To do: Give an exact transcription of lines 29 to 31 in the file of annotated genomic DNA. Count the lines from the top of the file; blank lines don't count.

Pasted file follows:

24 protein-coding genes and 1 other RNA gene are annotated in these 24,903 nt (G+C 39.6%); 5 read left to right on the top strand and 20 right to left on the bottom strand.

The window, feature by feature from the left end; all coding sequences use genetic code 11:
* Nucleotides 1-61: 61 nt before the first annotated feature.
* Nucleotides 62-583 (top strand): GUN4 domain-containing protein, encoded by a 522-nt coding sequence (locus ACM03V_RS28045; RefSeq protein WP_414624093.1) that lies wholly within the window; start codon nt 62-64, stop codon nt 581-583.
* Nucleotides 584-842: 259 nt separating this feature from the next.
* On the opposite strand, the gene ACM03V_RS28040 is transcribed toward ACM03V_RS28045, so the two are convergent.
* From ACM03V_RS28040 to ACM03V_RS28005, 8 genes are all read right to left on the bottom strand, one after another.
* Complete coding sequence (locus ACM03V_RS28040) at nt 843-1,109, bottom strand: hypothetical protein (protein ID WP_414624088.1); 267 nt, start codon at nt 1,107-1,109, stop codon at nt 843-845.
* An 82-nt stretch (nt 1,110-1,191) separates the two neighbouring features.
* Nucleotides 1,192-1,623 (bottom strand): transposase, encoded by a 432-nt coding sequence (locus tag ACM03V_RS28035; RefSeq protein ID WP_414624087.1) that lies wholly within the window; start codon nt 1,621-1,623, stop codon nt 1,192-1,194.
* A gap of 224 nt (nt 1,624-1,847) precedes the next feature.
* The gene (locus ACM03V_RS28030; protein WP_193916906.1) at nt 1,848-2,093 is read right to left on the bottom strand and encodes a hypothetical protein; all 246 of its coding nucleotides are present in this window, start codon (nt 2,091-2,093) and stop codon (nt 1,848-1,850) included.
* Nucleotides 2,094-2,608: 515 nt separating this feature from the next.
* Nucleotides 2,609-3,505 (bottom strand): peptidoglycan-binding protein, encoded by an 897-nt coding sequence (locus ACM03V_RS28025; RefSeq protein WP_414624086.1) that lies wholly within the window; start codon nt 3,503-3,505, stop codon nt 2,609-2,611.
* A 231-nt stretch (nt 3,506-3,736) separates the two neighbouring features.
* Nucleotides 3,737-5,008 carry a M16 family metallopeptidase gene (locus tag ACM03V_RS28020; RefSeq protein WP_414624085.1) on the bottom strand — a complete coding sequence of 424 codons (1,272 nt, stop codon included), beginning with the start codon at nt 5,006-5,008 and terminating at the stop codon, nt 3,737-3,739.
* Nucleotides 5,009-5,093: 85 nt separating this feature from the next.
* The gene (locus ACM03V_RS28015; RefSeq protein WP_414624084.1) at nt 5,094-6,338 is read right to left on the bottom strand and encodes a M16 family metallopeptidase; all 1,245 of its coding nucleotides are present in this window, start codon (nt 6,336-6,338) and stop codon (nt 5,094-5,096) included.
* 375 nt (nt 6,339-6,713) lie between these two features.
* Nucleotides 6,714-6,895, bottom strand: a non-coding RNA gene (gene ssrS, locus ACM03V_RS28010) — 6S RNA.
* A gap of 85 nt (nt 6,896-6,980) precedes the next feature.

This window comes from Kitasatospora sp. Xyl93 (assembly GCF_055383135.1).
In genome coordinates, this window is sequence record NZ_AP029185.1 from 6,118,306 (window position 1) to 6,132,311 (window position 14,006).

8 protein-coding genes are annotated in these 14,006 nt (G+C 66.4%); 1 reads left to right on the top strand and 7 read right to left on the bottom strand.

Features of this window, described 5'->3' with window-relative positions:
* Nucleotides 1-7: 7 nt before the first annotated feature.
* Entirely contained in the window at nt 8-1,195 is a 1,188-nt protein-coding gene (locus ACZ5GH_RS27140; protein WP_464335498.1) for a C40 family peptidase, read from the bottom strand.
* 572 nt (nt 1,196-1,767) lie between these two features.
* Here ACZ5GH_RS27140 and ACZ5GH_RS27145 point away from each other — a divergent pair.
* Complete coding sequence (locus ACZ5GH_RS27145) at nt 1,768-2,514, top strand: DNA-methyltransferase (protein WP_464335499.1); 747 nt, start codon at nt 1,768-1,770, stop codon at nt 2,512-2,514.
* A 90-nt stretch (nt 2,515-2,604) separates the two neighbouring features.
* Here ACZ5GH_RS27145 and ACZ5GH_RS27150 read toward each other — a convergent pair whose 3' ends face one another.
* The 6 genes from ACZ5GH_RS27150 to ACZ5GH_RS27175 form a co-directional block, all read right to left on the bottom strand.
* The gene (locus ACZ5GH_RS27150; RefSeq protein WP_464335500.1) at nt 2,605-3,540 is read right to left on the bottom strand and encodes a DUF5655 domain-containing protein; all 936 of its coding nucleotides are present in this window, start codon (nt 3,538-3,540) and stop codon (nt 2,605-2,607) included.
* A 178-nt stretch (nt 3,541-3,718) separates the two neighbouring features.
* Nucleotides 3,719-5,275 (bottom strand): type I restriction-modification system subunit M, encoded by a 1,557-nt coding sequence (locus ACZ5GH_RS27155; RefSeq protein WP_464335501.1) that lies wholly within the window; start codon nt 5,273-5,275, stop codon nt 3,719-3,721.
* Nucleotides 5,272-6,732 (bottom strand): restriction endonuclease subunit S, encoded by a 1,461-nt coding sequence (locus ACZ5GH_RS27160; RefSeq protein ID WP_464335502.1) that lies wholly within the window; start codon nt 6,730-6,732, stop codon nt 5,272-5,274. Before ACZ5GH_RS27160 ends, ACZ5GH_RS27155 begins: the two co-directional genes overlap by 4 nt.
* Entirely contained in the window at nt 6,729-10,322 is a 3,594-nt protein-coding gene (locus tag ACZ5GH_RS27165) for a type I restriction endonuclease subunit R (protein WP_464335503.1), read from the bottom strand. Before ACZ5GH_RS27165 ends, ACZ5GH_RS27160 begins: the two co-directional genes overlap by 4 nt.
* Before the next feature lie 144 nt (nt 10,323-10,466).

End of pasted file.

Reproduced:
* Here ACZ5GH_RS27140 and ACZ5GH_RS27145 point away from each other — a divergent pair.
* Complete coding sequence (locus ACZ5GH_RS27145) at nt 1,768-2,514, top strand: DNA-methyltransferase (protein WP_464335499.1); 747 nt, start codon at nt 1,768-1,770, stop codon at nt 2,512-2,514.
* A 90-nt stretch (nt 2,515-2,604) separates the two neighbouring features.